On a lighter note, Linuxcare threw a party for attendees last night at the Javits Center. There were free video games, drinks, music, pool tables, air hockey and a few basketball hoops. I represented Linux Journal long enough to drink my two free beers before leaving to explore something unrelated to Linux. Spending the entire day at the Javits was enough, and seeing geeks chucking basketballs off the wall was more than I could bear.
I ran into a few of the FreeBSD girls, who easily took the award for tackiest and most sexist booth presence. The hired booth help wore very tight red devil suits, complete with tails and horns. Nothing wrong with having a little fun, but you wouldn't catch a classy OS like Linux slipping to such a low level.
Eric Raymond (and me without my 3D glasses ... if you don't get this, check out the print version of the January Linux Journal) stopped by the LJ booth to chat and check out the inflatable penguin chairs, which we had been giving away regularly. The User Friendly group has a dust puppy cruising around. The SuSE lizard (or whatever it is) is in the house, and looks even more strange in person. There is a FreeBSD devil (male version) and various penguins roaming the floor. All and all, a good start to a very exciting show. Today is a new day, and has already started with big news. More soon...
Practical Task Scheduling Deployment
July 20, 2016 12:00 pm CDT
One of the best things about the UNIX environment (aside from being stable and efficient) is the vast array of software tools available to help you do your job. Traditionally, a UNIX tool does only one thing, but does that one thing very well. For example, grep is very easy to use and can search vast amounts of data quickly. The find tool can find a particular file or files based on all kinds of criteria. It's pretty easy to string these tools together to build even more powerful tools, such as a tool that finds all of the .log files in the /home directory and searches each one for a particular entry. This erector-set mentality allows UNIX system administrators to seem to always have the right tool for the job.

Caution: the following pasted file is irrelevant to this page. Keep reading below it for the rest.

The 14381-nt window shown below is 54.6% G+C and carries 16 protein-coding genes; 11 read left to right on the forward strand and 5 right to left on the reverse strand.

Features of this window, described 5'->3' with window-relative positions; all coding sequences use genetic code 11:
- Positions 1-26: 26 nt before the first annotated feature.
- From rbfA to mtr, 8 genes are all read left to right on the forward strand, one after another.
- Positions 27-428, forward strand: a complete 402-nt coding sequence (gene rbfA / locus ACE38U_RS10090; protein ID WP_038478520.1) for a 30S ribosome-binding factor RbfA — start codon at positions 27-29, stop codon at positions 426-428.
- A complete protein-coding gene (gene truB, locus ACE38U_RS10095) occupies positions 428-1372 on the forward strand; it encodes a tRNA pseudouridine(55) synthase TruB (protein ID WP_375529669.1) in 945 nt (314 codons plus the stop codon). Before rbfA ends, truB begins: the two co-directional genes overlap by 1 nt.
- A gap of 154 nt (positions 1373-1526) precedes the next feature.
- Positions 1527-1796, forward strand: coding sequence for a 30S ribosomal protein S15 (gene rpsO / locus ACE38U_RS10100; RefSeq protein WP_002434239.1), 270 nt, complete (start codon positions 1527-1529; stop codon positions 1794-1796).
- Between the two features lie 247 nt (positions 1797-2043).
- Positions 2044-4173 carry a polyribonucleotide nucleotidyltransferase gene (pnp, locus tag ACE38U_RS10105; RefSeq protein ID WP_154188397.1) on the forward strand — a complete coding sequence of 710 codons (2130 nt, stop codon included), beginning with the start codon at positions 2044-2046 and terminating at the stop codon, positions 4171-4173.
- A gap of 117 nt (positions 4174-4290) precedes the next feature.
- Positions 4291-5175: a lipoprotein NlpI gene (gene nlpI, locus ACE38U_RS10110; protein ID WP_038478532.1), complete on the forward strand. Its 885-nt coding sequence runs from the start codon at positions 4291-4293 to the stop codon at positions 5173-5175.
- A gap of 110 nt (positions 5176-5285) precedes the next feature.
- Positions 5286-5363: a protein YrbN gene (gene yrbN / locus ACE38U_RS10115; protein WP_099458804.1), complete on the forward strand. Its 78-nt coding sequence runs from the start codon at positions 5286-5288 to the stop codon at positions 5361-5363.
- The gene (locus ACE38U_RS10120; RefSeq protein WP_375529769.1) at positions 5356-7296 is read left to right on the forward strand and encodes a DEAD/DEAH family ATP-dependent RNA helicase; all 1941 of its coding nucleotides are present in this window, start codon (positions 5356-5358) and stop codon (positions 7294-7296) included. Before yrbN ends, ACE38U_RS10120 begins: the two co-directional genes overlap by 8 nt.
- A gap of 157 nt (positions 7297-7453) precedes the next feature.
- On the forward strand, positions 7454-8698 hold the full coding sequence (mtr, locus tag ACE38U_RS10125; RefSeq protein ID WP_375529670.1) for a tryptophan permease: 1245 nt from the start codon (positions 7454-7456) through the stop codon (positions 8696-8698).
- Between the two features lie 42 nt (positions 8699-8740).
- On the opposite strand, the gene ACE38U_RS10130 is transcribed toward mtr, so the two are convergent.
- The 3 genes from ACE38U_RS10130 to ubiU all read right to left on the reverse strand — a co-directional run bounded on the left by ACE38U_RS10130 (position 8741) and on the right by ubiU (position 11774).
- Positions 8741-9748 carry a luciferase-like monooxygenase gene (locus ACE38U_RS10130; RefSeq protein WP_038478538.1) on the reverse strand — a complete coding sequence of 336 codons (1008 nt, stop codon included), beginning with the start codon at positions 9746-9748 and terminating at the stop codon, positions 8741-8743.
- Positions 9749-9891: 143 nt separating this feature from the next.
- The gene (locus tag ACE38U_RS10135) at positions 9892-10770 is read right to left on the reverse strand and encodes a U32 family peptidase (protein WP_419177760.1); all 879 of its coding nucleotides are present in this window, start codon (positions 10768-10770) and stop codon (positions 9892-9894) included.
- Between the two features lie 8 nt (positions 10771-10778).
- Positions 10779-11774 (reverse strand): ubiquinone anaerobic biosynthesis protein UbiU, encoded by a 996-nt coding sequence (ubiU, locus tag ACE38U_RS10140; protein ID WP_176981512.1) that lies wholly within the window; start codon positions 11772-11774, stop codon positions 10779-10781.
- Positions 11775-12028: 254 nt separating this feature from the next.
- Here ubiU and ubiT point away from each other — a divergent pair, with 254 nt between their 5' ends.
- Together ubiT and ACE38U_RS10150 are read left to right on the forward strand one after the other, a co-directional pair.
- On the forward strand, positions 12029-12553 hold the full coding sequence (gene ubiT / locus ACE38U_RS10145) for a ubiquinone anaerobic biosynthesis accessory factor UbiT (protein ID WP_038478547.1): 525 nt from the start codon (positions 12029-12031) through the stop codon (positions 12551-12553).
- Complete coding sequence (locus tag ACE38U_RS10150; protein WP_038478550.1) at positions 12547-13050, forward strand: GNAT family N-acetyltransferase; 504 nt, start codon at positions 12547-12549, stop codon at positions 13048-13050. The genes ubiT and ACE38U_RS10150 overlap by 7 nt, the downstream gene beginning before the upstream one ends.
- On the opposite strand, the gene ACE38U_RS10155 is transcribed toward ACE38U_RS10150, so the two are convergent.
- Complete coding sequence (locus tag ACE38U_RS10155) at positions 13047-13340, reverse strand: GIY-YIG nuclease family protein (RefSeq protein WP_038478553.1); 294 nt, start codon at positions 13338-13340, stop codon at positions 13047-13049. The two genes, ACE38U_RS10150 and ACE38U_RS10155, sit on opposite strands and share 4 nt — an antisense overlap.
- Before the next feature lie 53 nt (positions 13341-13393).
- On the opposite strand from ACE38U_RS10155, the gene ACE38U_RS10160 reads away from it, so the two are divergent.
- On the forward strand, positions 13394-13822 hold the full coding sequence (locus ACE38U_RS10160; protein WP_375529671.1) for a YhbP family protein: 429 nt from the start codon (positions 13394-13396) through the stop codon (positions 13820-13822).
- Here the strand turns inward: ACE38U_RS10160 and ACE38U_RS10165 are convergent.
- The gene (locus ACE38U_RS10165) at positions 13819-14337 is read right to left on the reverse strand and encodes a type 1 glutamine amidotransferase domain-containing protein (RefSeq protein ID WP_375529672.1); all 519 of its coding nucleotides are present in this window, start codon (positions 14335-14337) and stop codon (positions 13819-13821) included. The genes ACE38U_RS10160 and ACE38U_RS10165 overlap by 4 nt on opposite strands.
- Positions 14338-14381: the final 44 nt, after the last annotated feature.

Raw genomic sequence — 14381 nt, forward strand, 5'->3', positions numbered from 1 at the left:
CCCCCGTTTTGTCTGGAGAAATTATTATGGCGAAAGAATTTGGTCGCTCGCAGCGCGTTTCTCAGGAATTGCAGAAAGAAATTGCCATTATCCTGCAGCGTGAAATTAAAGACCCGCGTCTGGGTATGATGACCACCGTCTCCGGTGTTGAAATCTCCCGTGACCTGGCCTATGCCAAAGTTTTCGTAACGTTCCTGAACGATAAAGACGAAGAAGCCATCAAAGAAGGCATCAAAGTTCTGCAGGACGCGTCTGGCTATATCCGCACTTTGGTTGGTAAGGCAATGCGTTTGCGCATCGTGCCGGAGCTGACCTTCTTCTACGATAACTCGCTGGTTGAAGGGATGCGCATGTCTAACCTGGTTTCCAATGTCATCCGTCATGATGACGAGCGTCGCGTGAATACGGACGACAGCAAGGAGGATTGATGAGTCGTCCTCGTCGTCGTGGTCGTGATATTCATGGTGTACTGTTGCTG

Cron traditionally has been considered another such a tool for job scheduling, but is it enough? This webinar considers that very question. The first part builds on a previous Geek Guide, Beyond Cron, and briefly describes how to know when it might be time to consider upgrading your job scheduling infrastructure. The second part presents an actual planning and implementation framework.
Join Linux Journal's Mike Diehl and Pat Cameron of Help Systems.
Free to Linux Journal readers.Register Now!
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- Managing Linux Using Puppet
- Murat Yener and Onur Dundar's Expert Android Studio (Wrox)
- Non-Linux FOSS: Caffeine!
- Interview with Patrick Volkerding
- SuperTuxKart 0.9.2 Released
- Parsing an RSS News Feed with a Bash Script
- Doing for User Space What We Did for Kernel Space
With all the industry talk about the benefits of Linux on Power and all the performance advantages offered by its open architecture, you may be considering a move in that direction. If you are thinking about analytics, big data and cloud computing, you would be right to evaluate Power. The idea of using commodity x86 hardware and replacing it every three years is an outdated cost model. It doesn’t consider the total cost of ownership, and it doesn’t consider the advantage of real processing power, high-availability and multithreading like a demon.
This ebook takes a look at some of the practical applications of the Linux on Power platform and ways you might bring all the performance power of this open architecture to bear for your organization. There are no smoke and mirrors here—just hard, cold, empirical evidence provided by independent sources. I also consider some innovative ways Linux on Power will be used in the future.Get the Guide